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Cook brought chickens to NZ: report

NZ NewswireNZ Newswire 2/08/2016

Who came first, the chickens or Captain Cook?

Trick question, it turns out they might have arrived in New Zealand together.

Radiocarbon analyses of chicken bones found in Maori middens has found they pre-date regular European settlement but overlap with the arrival of James Cook's second voyage in the 1770s.

"Their age suggests that they were from chickens, or descendants thereof, liberated by Cook; the fates of which have never been established," the Royal Society of Open Science revealed on Wednesday.

"This finding suggests Maori may have rapidly integrated Cook's chickens into their livelihoods, and transported them around New Zealand during the early European settlement era."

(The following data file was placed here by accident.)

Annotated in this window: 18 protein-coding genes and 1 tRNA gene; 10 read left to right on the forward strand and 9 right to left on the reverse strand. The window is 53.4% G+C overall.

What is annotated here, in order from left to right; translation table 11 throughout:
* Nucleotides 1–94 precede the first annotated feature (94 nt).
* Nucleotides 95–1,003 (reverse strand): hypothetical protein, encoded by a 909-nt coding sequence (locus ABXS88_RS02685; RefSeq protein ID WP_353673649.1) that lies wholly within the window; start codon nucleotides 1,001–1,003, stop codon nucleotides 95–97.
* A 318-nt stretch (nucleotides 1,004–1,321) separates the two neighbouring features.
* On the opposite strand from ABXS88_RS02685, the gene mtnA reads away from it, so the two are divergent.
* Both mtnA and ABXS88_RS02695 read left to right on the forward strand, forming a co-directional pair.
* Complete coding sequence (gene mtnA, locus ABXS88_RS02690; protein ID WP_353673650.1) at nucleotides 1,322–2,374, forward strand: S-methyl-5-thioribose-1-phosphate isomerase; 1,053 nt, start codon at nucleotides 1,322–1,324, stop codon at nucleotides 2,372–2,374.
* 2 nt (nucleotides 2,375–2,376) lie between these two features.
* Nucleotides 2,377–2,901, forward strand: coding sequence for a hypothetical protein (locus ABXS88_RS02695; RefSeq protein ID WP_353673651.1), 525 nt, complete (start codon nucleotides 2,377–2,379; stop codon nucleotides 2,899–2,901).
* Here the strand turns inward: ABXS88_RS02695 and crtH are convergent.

The bones were taken from three sites on the eastern coast of the South Island, the oldest coming from a site at Christchurch's Redcliffs School.

But it's not clear where Cook's chickens might have come from.

"The chickens released by Cook's expedition in New Zealand may have had mixed origins, as they definitely acquired chickens at a stop at the Cape Verde Islands, but may also have had chickens sourced from England, South Africa and Tahiti/Tonga," the report by lead author Jamie Wood said.

It's believed the chickens may have been bred and transported by Maori along the South Island, traded between groups.

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